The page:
‘We got rid of the king’: Ex-Watergate prosecutor explains why Trump’s ‘pre-1776 mentality’ undermines the Constitution
On MSNBC’s The Beat with Ari Melber, guest anchor Ayman Mohyeldin interviewed former Watergate prosecutor Nick Ackerman to decipher the latest White House attacks on the FBI and special counselor Robert Mueller.
“What kind of message does that send, do you think?” Mohyeldin asked.
“It’s sending a message that his whole mentality is pre-1776, when we had a king that ruled the 13 colonies. We made a decision back then, it was a pretty radical decision…we made a decision to be governed by a Constitution, to be governed by laws,” Ackerman reminded.
“We got rid of the king, we put in a president who has checks and balances, that is not above the law, and subject to the law like every other citizen in this country,” Ackerman explained. “The problem with what he is doing is it directly undermines what has been 250 years of American history, which he doesn’t understand.”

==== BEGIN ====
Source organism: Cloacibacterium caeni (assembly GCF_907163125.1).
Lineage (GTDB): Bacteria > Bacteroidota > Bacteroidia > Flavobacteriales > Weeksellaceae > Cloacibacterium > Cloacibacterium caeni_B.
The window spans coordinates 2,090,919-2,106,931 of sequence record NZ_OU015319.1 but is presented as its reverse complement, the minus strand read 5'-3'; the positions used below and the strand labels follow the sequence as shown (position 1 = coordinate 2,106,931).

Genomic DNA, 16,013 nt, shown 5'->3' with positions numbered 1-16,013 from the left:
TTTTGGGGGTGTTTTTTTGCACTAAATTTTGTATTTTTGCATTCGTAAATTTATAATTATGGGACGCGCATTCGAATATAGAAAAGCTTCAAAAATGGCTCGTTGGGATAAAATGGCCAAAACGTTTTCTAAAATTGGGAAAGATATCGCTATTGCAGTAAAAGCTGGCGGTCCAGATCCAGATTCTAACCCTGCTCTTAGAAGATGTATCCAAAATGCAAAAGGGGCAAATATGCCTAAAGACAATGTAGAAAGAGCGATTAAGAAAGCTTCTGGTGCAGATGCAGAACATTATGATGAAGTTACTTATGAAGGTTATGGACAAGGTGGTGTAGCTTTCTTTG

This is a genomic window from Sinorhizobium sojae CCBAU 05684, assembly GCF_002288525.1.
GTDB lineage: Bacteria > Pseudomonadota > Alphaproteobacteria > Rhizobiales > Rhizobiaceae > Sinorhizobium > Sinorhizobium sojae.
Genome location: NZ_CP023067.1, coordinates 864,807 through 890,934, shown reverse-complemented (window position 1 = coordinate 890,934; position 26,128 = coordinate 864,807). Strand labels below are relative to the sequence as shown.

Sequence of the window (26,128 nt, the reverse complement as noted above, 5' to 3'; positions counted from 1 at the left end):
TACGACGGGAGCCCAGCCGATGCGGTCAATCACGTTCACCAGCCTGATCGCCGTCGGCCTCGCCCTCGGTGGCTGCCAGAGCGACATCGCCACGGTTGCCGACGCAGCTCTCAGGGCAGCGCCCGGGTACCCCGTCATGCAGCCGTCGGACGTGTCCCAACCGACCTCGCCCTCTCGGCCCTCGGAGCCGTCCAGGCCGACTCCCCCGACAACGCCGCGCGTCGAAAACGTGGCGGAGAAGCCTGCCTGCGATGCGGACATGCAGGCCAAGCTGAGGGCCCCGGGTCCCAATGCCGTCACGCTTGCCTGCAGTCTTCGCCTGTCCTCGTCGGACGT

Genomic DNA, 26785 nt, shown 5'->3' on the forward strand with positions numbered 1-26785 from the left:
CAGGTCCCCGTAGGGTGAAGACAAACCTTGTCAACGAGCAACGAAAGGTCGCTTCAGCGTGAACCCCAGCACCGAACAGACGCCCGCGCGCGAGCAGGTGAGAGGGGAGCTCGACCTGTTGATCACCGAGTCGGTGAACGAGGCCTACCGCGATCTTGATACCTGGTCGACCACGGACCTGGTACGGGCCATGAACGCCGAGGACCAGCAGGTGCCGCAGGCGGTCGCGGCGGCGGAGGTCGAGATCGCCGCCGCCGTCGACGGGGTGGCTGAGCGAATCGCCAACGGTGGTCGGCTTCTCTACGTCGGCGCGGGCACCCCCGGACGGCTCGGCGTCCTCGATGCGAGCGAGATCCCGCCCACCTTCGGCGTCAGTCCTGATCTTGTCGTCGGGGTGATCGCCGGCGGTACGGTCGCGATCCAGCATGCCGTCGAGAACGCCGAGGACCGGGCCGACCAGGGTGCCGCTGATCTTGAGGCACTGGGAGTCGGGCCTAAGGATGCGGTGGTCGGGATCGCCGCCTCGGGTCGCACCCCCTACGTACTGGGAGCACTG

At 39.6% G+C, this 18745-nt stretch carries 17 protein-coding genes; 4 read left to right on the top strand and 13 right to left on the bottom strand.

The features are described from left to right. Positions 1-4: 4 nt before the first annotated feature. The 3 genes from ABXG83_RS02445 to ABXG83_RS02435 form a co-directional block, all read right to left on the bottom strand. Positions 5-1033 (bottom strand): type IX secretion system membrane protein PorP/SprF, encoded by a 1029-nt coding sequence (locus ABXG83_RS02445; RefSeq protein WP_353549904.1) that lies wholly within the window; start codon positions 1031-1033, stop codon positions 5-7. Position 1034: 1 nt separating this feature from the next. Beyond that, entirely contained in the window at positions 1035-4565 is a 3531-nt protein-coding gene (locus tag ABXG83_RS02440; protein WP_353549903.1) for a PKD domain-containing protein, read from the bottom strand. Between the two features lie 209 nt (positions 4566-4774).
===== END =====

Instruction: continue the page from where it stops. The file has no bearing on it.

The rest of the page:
“He didn’t have the right to tell Jim Comey to stop the investigation into Mike Flynn — that is an obstruction of justice,” the former federal prosecutor explained. “He cannot obstruct justice and be above the law, that’s what it means to not have a king and instead a President of the United States.”
Mohyeldin also asked about Congressman Mark Meadows (R-NC), who chairs the ultra-conservative Freedom Caucus, demanding that “we need to investigate the investigators.”
“I think it is absurd, this is a joke. There’s no evidence that anybody shared information with the media. There’s no evidence that there were any leaks,” Ackerman noted.
“The F.B.I is the investigative arm of the Department of Justice, they don’t decide who gets prosecuted, the don’t decide what or what is brought before a grand jury,” Ackerman explained. “This whole things a big red herring.”
“Even the evidence that they came up with on this one agent, I think the worst thing was to call Trump an idiot. Trump’s own Secretary of State called him a moron. I don’t know, to me, a moron is probably worse than idiot,” Ackerman concluded.